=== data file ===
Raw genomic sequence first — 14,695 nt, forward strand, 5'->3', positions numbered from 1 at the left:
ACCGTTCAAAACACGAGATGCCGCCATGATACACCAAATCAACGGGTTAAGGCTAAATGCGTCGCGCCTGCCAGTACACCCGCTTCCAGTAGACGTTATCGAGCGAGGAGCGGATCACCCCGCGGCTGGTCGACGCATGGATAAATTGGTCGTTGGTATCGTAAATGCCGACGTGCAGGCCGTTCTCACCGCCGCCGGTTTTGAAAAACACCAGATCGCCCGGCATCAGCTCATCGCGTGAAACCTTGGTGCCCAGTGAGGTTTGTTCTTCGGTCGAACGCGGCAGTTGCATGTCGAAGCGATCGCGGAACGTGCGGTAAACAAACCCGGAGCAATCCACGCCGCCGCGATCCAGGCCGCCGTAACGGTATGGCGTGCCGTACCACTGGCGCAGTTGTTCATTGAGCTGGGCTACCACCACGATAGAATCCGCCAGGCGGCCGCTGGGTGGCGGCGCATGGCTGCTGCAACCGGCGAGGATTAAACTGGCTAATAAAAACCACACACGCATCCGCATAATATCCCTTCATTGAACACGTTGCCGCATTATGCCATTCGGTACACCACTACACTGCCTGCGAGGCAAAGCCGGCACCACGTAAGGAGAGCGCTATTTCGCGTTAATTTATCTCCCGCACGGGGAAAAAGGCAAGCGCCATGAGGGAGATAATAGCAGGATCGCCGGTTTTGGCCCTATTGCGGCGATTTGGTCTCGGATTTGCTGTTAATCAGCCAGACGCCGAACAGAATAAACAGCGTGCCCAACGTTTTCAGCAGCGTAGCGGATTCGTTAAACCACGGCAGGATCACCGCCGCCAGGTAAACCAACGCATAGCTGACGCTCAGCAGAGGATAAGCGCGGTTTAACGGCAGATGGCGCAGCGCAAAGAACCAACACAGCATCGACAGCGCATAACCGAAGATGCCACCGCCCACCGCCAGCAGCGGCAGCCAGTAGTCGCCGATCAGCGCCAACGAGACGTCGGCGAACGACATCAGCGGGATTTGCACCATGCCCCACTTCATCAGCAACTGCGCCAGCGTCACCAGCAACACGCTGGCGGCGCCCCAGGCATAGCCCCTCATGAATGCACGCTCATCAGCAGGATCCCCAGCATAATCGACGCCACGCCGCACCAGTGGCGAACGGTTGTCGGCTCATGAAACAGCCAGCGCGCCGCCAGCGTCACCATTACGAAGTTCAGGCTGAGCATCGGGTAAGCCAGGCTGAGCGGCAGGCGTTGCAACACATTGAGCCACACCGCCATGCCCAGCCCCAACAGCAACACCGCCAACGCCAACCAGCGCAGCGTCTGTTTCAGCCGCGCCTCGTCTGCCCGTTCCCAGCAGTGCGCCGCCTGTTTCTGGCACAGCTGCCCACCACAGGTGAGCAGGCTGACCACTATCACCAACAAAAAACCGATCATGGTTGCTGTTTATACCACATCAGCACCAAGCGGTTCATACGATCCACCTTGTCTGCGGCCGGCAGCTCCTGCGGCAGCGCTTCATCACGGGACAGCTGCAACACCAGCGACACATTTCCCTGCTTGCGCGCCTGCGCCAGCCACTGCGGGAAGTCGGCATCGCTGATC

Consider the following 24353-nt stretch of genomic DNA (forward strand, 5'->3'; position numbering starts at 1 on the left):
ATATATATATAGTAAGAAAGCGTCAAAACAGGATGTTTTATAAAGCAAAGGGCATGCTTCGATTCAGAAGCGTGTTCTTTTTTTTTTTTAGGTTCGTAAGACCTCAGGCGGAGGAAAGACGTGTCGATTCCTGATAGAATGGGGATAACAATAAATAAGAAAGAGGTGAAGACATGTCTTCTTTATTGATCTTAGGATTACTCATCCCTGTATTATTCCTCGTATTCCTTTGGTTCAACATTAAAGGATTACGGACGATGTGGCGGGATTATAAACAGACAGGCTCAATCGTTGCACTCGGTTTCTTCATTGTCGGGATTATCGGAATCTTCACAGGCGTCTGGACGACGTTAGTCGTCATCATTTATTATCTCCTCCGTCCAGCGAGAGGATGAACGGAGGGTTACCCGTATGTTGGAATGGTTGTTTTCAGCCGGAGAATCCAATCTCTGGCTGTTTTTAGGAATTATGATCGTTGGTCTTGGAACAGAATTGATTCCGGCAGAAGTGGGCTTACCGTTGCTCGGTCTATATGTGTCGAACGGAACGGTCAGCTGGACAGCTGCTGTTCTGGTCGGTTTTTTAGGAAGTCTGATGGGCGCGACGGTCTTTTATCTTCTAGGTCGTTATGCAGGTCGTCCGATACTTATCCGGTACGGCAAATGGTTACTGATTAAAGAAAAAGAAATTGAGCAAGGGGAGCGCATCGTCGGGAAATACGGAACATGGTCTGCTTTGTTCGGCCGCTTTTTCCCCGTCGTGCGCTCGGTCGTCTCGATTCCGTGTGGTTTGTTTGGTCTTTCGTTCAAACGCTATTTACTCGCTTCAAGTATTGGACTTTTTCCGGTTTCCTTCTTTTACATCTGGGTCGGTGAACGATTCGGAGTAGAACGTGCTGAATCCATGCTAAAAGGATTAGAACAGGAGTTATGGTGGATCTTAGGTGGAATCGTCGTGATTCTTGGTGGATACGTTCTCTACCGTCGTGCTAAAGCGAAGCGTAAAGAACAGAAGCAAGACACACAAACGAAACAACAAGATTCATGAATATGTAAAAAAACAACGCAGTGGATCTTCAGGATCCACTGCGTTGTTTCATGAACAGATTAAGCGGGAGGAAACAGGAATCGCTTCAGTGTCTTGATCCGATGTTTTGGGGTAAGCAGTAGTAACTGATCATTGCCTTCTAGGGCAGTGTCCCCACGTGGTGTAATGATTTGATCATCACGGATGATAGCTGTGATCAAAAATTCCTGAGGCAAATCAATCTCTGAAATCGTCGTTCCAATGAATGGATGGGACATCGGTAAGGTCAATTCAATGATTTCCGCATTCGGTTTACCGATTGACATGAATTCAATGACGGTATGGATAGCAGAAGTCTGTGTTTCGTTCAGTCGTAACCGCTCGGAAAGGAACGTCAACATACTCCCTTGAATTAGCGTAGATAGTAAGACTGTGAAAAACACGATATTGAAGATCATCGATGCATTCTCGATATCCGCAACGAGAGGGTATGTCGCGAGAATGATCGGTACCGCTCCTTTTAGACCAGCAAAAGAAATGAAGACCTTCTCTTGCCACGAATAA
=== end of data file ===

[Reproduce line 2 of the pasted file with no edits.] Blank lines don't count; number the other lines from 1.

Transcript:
ACCGTTCAAAACACGAGATGCCGCCATGATACACCAAATCAACGGGTTAAGGCTAAATGCGTCGCGCCTGCCAGTACACCCGCTTCCAGTAGACGTTATCGAGCGAGGAGCGGATCACCCCGCGGCTGGTCGACGCATGGATAAATTGGTCGTTGGTATCGTAAATGCCGACGTGCAGGCCGTTCTCACCGCCGCCGGTTTTGAAAAACACCAGATCGCCCGGCATCAGCTCATCGCGTGAAACCTTGGTGCCCAGTGAGGTTTGTTCTTCGGTCGAACGCGGCAGTTGCATGTCGAAGCGATCGCGGAACGTGCGGTAAACAAACCCGGAGCAATCCACGCCGCCGCGATCCAGGCCGCCGTAACGGTATGGCGTGCCGTACCACTGGCGCAGTTGTTCATTGAGCTGGGCTACCACCACGATAGAATCCGCCAGGCGGCCGCTGGGTGGCGGCGCATGGCTGCTGCAACCGGCGAGGATTAAACTGGCTAATAAAAACCACACACGCATCCGCATAATATCCCTTCATTGAACACGTTGCCGCATTATGCCATTCGGTACACCACTACACTGCCTGCGAGGCAAAGCCGGCACCACGTAAGGAGAGCGCTATTTCGCGTTAATTTATCTCCCGCACGGGGAAAAAGGCAAGCGCCATGAGGGAGATAATAGCAGGATCGCCGGTTTTGGCCCTATTGCGGCGATTTGGTCTCGGATTTGCTGTTAATCAGCCAGACGCCGAACAGAATAAACAGCGTGCCCAACGTTTTCAGCAGCGTAGCGGATTCGTTAAACCACGGCAGGATCACCGCCGCCAGGTAAACCAACGCATAGCTGACGCTCAGCAGAGGATAAGCGCGGTTTAACGGCAGATGGCGCAGCGCAAAGAACCAACACAGCATCGACAGCGCATAACCGAAGATGCCACCGCCCACCGCCAGCAGCGGCAGCCAGTAGTCGCCGATCAGCGCCAACGAGACGTCGGCGAACGACATCAGCGGGATTTGCACCATGCCCCACTTCATCAGCAACTGCGCCAGCGTCACCAGCAACACGCTGGCGGCGCCCCAGGCATAGCCCCTCATGAATGCACGCTCATCAGCAGGATCCCCAGCATAATCGACGCCACGCCGCACCAGTGGCGAACGGTTGTCGGCTCATGAAACAGCCAGCGCGCCGCCAGCGTCACCATTACGAAGTTCAGGCTGAGCATCGGGTAAGCCAGGCTGAGCGGCAGGCGTTGCAACACATTGAGCCACACCGCCATGCCCAGCCCCAACAGCAACACCGCCAACGCCAACCAGCGCAGCGTCTGTTTCAGCCGCGCCTCGTCTGCCCGTTCCCAGCAGTGCGCCGCCTGTTTCTGGCACAGCTGCCCACCACAGGTGAGCAGGCTGACCACTATCACCAACAAAAAACCGATCATGGTTGCTGTTTATACCACATCAGCACCAAGCGGTTCATACGATCCACCTTGTCTGCGGCCGGCAGCTCCTGCGGCAGCGCTTCATCACGGGACAGCTGCAACACCAGCGACACATTTCCCTGCTTGCGCGCCTGCGCCAGCCACTGCGGGAAGTCGGCATCGCTGATC